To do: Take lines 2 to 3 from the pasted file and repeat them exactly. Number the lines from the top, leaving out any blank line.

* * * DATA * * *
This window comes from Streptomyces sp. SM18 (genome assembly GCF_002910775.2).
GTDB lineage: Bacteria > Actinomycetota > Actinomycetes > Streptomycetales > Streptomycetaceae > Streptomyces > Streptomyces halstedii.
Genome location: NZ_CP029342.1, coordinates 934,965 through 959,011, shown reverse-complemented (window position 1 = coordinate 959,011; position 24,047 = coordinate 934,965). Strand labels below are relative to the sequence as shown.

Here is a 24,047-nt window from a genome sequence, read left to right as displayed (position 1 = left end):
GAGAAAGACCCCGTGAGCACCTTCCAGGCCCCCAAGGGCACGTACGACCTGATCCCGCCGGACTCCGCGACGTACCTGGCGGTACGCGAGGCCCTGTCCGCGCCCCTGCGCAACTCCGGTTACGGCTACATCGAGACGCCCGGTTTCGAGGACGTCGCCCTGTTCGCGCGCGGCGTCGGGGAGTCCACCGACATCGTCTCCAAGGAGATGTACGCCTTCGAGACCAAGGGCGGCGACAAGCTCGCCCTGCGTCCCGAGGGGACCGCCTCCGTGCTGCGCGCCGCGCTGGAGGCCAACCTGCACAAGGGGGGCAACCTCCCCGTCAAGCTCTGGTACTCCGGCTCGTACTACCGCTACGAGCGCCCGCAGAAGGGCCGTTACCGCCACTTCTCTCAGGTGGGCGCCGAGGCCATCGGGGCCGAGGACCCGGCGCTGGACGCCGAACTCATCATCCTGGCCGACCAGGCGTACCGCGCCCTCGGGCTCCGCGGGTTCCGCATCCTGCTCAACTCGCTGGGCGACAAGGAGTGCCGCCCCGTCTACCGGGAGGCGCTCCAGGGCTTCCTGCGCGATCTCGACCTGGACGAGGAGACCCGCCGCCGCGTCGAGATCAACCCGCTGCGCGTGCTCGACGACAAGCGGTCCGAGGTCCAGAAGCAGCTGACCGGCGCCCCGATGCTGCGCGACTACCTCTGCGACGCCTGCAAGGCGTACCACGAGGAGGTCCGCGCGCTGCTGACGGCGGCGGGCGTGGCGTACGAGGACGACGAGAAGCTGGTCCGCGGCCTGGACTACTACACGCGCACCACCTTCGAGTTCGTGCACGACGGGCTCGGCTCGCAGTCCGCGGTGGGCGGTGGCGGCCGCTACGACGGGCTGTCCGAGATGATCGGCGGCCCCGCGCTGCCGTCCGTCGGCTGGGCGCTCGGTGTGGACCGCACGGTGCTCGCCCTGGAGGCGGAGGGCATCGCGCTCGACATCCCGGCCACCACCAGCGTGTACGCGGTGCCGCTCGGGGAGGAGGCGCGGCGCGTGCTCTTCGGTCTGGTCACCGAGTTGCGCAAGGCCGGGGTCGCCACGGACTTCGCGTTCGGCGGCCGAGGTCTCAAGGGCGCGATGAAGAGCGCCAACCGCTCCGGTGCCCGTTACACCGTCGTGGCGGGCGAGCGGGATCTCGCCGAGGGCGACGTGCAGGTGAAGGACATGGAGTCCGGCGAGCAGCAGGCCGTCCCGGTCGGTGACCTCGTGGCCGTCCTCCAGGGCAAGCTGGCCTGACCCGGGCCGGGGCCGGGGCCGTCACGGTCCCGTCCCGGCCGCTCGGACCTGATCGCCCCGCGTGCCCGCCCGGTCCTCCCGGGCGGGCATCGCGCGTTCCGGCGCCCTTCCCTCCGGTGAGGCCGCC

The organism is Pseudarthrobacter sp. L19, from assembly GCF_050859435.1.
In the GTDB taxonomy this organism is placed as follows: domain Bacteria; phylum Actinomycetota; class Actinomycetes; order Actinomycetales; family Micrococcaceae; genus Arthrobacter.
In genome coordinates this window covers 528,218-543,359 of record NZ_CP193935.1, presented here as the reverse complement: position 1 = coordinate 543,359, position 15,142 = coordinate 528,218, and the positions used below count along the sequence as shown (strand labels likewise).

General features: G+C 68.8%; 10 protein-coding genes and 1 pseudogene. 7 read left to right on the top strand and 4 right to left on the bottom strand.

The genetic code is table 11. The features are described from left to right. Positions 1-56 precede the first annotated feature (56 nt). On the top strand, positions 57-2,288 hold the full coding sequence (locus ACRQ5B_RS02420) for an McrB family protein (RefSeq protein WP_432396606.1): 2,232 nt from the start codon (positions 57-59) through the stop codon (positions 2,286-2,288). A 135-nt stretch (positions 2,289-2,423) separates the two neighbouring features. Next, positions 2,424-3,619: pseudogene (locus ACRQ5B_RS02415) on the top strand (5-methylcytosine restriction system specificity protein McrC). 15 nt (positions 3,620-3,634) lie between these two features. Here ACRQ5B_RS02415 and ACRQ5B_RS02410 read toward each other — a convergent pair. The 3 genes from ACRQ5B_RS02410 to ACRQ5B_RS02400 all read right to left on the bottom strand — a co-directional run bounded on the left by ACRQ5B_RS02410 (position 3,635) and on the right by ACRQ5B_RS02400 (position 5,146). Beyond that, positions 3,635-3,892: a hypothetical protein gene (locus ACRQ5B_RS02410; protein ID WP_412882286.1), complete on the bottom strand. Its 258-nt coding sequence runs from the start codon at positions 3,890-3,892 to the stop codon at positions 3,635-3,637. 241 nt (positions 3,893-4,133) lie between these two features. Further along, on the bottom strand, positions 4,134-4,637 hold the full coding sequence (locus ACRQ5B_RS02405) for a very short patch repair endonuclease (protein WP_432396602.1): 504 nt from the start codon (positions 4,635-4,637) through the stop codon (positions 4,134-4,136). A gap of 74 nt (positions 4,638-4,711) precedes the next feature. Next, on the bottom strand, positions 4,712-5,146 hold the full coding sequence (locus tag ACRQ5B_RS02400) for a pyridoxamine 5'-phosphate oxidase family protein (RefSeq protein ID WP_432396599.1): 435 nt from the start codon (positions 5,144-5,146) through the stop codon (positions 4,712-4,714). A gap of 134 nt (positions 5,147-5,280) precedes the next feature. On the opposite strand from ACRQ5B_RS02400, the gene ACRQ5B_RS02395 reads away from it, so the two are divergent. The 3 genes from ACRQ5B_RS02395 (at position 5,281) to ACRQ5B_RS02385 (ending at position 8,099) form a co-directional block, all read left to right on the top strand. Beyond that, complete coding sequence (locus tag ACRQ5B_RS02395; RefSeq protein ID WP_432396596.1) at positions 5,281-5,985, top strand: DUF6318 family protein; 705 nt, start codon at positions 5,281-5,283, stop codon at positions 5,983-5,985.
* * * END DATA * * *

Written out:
GTDB lineage: Bacteria > Actinomycetota > Actinomycetes > Streptomycetales > Streptomycetaceae > Streptomyces > Streptomyces halstedii.
Genome location: NZ_CP029342.1, coordinates 934,965 through 959,011, shown reverse-complemented (window position 1 = coordinate 959,011; position 24,047 = coordinate 934,965). Strand labels below are relative to the sequence as shown.